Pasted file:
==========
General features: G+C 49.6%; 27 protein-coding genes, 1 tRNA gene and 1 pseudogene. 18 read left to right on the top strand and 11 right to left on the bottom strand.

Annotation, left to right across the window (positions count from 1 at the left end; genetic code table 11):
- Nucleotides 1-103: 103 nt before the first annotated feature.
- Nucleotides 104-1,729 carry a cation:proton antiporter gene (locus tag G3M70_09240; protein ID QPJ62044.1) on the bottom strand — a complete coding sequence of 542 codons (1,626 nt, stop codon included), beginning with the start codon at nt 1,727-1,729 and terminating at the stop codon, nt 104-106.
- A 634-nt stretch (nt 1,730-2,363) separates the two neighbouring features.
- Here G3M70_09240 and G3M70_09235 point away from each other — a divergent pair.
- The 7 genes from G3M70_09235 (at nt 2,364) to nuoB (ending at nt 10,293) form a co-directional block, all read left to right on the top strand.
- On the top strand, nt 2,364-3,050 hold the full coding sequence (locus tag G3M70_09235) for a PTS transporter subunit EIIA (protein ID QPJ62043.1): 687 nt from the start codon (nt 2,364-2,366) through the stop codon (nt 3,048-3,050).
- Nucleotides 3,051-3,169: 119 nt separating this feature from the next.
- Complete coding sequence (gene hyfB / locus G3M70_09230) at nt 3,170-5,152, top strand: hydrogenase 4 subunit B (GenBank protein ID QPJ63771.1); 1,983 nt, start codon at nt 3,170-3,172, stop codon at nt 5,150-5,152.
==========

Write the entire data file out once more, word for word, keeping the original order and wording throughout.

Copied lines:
General features: G+C 49.6%; 27 protein-coding genes, 1 tRNA gene and 1 pseudogene. 18 read left to right on the top strand and 11 right to left on the bottom strand.

Annotation, left to right across the window (positions count from 1 at the left end; genetic code table 11):
- Nucleotides 1-103: 103 nt before the first annotated feature.
- Nucleotides 104-1,729 carry a cation:proton antiporter gene (locus tag G3M70_09240; protein ID QPJ62044.1) on the bottom strand — a complete coding sequence of 542 codons (1,626 nt, stop codon included), beginning with the start codon at nt 1,727-1,729 and terminating at the stop codon, nt 104-106.
- A 634-nt stretch (nt 1,730-2,363) separates the two neighbouring features.
- Here G3M70_09240 and G3M70_09235 point away from each other — a divergent pair.
- The 7 genes from G3M70_09235 (at nt 2,364) to nuoB (ending at nt 10,293) form a co-directional block, all read left to right on the top strand.
- On the top strand, nt 2,364-3,050 hold the full coding sequence (locus tag G3M70_09235) for a PTS transporter subunit EIIA (protein ID QPJ62043.1): 687 nt from the start codon (nt 2,364-2,366) through the stop codon (nt 3,048-3,050).
- Nucleotides 3,051-3,169: 119 nt separating this feature from the next.
- Complete coding sequence (gene hyfB / locus G3M70_09230) at nt 3,170-5,152, top strand: hydrogenase 4 subunit B (GenBank protein ID QPJ63771.1); 1,983 nt, start codon at nt 3,170-3,172, stop codon at nt 5,150-5,152.